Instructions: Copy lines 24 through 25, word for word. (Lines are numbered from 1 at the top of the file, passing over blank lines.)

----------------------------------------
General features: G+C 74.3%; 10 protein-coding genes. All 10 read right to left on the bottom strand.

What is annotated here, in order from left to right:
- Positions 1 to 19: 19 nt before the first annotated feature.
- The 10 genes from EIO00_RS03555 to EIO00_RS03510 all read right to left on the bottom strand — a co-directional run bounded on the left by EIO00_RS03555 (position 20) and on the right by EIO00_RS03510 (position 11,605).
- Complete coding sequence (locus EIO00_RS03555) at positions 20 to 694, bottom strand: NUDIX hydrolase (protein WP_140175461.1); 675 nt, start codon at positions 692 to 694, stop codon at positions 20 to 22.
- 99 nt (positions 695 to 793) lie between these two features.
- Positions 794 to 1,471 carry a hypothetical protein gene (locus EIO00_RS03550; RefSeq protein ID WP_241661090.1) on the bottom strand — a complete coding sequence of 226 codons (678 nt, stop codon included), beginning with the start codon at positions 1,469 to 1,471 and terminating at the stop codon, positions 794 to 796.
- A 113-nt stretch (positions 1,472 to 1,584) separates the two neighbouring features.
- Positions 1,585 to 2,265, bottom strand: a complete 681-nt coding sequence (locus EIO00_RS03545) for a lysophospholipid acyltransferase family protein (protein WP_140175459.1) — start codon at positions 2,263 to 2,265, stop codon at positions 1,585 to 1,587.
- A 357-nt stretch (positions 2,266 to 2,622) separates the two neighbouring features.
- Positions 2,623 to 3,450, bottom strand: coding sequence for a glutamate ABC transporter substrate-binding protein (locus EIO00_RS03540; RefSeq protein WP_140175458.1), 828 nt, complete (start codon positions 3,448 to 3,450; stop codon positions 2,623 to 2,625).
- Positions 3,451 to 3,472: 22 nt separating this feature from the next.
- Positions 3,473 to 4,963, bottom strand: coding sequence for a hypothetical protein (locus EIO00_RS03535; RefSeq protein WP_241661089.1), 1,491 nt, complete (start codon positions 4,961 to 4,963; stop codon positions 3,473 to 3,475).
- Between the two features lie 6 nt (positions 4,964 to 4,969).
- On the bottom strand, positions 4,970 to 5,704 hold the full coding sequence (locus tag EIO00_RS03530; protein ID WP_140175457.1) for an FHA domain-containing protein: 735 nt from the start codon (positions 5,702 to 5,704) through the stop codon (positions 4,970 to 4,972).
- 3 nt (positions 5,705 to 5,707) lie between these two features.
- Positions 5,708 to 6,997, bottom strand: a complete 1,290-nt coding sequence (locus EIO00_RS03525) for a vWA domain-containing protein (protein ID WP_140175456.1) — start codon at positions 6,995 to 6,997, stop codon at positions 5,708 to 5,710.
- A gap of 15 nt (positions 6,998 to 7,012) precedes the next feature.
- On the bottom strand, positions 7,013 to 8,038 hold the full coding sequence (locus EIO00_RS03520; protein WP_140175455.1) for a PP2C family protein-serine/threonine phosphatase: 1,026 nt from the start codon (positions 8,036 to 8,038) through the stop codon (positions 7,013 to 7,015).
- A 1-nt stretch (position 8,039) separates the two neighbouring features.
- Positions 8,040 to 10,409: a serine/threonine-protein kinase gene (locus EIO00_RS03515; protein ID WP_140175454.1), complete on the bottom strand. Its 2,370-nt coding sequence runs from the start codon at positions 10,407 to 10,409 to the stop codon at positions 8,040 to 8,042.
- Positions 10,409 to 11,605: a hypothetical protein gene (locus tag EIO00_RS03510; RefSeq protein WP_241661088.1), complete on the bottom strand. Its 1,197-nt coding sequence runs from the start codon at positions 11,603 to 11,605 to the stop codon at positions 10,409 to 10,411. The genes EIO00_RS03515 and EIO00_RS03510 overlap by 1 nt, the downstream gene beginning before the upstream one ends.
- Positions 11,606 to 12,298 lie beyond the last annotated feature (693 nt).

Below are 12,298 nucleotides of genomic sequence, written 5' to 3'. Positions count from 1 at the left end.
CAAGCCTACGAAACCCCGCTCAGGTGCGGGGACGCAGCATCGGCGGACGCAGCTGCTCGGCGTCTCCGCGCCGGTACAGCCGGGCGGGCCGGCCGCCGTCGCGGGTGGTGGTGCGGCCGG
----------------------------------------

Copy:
Below are 12,298 nucleotides of genomic sequence, written 5' to 3'. Positions count from 1 at the left end.
CAAGCCTACGAAACCCCGCTCAGGTGCGGGGACGCAGCATCGGCGGACGCAGCTGCTCGGCGTCTCCGCGCCGGTACAGCCGGGCGGGCCGGCCGCCGTCGCGGGTGGTGGTGCGGCCGG